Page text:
February 12, 2019 – Today’s featured event is Belle Boggs, Jill McCorkle, Samia Serageldin, Lee Smith, and Daniel Wallace reading from Mothers and Strangers at CAM Raleigh on 2/23 at 2:15pm.
Belle Boggs is the author of Mattaponi Queen, a collection of linked stories set along Virginia’s Mattaponi River, and The Art of Waiting: On Fertility, Medicine, and Motherhood, a nonfiction book that will be published in September 2016 by Graywolf Press. Mattaponi Queen won the Bakeless Prize, the Library of Virginia Literary Award, and was a finalist for the 2010 Frank O’Connor International Short Story Award. Belle’s stories and essays have appeared in The Paris Review, Harper’s, Glimmer Train, the Oxford American, Slate, Orion, Ecotone, and other publications.
Check out Festival Co-Director Jason Jefferies’ interview with Belle here: https://bookin.podbean.com/e/011-bookin-w-belle-boggs/
Jill McCorkle is the author of the novels The Cheer Leader, July 7th, Tending to Virginia, Ferris Beach, and Life After Life, as well as four collections of short stories. Five of her books have been named New York Times notable books. McCorkle has received the New England Booksellers Award, the John Dos Passos Prize for Excellence in Literature and the North Carolina Award for Literature. She is a member of the Fellowship of Southern Writers.Four of her stories have been tabbed for Best American Short Stories and several have been collected in New Stories from the South. Her short stories have appeared in The Atlantic, Ploughshares, The Oxford American, The Southern Review, Narrative Magazine and The American Scholar among others. Her essays and reviews have appeared in Best American Essays, The New York Times Book Review, Washington Post, Boston Globe, Garden and Gun, Southern Living, Our State, Allure and Real Simple. McCorkle has taught at UNC-Chapel Hill, Tufts, and Brandeis, where she was the Fannie Hurst Visiting Writer. She was a Briggs-Copeland Lecturer in Fiction at Harvard for five years where she also chaired Creative Writing.
Samia Serageldin is a novelist, writer and editor. Her autobiographical first novel, The Cairo House,(2000)is set in her native Egypt and traces political developments over three generations of a prominent Egyptian family; it was translated into ten languages. This was followed by a historical novel, The Naqib’s Daughter (2009) set during Napoleon Bonaparte’s campaign in Egypt; andLove is Like Water & Other Stories, drawing an arc from Egypt to North Carolina after 9/11. Her writing, both nonfiction and fiction, has been anthologized in several collections. She was named one of the top ten remarkable women in Arab American prose in March 2016.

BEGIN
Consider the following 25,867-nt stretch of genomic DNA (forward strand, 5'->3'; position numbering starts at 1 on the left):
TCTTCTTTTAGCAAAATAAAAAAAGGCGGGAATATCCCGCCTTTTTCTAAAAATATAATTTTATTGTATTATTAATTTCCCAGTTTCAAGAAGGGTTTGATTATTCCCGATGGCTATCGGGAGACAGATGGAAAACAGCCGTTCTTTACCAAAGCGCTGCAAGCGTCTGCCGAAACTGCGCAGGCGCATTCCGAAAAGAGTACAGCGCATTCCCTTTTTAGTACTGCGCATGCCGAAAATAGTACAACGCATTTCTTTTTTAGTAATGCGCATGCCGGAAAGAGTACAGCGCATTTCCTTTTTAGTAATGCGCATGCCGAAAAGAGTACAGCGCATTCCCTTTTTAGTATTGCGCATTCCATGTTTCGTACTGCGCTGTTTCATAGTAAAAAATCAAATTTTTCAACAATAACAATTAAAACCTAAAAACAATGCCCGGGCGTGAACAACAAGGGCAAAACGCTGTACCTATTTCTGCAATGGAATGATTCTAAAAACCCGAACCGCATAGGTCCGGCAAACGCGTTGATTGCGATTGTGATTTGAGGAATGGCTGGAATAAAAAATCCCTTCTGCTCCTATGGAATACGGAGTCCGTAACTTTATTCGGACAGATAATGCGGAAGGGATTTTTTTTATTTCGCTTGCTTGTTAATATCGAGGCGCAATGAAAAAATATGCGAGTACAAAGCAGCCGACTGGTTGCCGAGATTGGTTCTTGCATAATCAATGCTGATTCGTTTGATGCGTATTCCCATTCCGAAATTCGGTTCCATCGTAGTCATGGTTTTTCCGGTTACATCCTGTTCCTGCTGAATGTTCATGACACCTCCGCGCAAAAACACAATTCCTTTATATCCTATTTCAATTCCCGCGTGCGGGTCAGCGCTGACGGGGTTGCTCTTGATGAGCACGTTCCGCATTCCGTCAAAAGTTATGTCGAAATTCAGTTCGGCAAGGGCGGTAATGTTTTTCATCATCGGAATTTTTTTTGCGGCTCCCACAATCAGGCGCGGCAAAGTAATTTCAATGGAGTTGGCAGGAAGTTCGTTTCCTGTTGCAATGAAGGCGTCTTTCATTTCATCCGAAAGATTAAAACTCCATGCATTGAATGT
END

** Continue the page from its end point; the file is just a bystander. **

She is an editor and founder of the online magazine South Writ Large: Stories, Arts and Ideas from the Global South. Her most recent project is Mothers & Strangers: Global Essays on Motherhood from the American South, https://www.uncpress.org/book/9781469651675/mothers-and-strangers/, an anthology which she edited, along with co-editor Lee Smith, and to which Samia, in addition to editing, also contributed the Introduction and a personal essay. The collection of 28 essays is to be published by University of North Carolina Press on April 1, 2019. She is currently writing a novel based on her experience living through the events of the 2011 Revolution in Egypt and its aftermath.
Serageldin received her MS degree in Politics from London University and immigrated to the United States with her family in the early eighties. She calls Chapel Hill, North Carolina, home for the past thirty years.
Daniel Wallace is the author of five novels. His first, Big Fish, was made into a motion picture of the same name by Tim Burton in 2003, and a musical version on Broadway in 2013. He is a contributing editor to Garden & Gun magazine and is the J. Ross MacDonald Distinguished Professor of English at the University of North Carolina, Chapel Hill, where he teaches and directs the Creative Writing Program. Visit his website at DanielWallace.org.